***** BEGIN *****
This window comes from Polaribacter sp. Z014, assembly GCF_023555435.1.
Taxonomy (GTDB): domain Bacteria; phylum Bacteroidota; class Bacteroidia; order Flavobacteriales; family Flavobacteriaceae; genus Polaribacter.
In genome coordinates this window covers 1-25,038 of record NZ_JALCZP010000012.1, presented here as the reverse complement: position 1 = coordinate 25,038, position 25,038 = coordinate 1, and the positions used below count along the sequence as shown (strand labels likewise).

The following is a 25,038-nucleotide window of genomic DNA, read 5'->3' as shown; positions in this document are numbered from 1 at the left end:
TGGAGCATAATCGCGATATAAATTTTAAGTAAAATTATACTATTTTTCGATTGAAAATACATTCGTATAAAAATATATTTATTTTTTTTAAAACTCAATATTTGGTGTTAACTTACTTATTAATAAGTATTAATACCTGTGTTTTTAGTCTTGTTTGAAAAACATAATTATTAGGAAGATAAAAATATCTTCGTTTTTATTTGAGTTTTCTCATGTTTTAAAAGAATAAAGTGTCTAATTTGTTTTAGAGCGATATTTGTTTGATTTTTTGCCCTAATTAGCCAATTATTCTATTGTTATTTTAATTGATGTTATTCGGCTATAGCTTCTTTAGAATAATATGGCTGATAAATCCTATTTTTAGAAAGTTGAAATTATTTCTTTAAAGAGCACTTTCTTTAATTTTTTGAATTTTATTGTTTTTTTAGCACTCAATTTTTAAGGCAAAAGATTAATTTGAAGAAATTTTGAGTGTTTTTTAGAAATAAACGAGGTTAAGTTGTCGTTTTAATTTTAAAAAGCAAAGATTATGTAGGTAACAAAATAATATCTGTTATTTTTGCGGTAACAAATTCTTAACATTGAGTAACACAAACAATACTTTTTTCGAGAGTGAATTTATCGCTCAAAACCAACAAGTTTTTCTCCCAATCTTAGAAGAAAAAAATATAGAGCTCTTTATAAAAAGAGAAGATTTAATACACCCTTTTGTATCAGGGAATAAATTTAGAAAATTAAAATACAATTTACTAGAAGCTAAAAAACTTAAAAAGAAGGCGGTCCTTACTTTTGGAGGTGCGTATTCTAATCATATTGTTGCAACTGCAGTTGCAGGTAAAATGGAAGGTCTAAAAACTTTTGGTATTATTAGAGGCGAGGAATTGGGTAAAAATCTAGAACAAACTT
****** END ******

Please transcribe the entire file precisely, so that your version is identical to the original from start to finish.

This window comes from Polaribacter sp. Z014, assembly GCF_023555435.1.
Taxonomy (GTDB): domain Bacteria; phylum Bacteroidota; class Bacteroidia; order Flavobacteriales; family Flavobacteriaceae; genus Polaribacter.
In genome coordinates this window covers 1-25,038 of record NZ_JALCZP010000012.1, presented here as the reverse complement: position 1 = coordinate 25,038, position 25,038 = coordinate 1, and the positions used below count along the sequence as shown (strand labels likewise).

The following is a 25,038-nucleotide window of genomic DNA, read 5'->3' as shown; positions in this document are numbered from 1 at the left end:
TGGAGCATAATCGCGATATAAATTTTAAGTAAAATTATACTATTTTTCGATTGAAAATACATTCGTATAAAAATATATTTATTTTTTTTAAAACTCAATATTTGGTGTTAACTTACTTATTAATAAGTATTAATACCTGTGTTTTTAGTCTTGTTTGAAAAACATAATTATTAGGAAGATAAAAATATCTTCGTTTTTATTTGAGTTTTCTCATGTTTTAAAAGAATAAAGTGTCTAATTTGTTTTAGAGCGATATTTGTTTGATTTTTTGCCCTAATTAGCCAATTATTCTATTGTTATTTTAATTGATGTTATTCGGCTATAGCTTCTTTAGAATAATATGGCTGATAAATCCTATTTTTAGAAAGTTGAAATTATTTCTTTAAAGAGCACTTTCTTTAATTTTTTGAATTTTATTGTTTTTTTAGCACTCAATTTTTAAGGCAAAAGATTAATTTGAAGAAATTTTGAGTGTTTTTTAGAAATAAACGAGGTTAAGTTGTCGTTTTAATTTTAAAAAGCAAAGATTATGTAGGTAACAAAATAATATCTGTTATTTTTGCGGTAACAAATTCTTAACATTGAGTAACACAAACAATACTTTTTTCGAGAGTGAATTTATCGCTCAAAACCAACAAGTTTTTCTCCCAATCTTAGAAGAAAAAAATATAGAGCTCTTTATAAAAAGAGAAGATTTAATACACCCTTTTGTATCAGGGAATAAATTTAGAAAATTAAAATACAATTTACTAGAAGCTAAAAAACTTAAAAAGAAGGCGGTCCTTACTTTTGGAGGTGCGTATTCTAATCATATTGTTGCAACTGCAGTTGCAGGTAAAATGGAAGGTCTAAAAACTTTTGGTATTATTAGAGGCGAGGAATTGGGTAAAAATCTAGAACAAACTT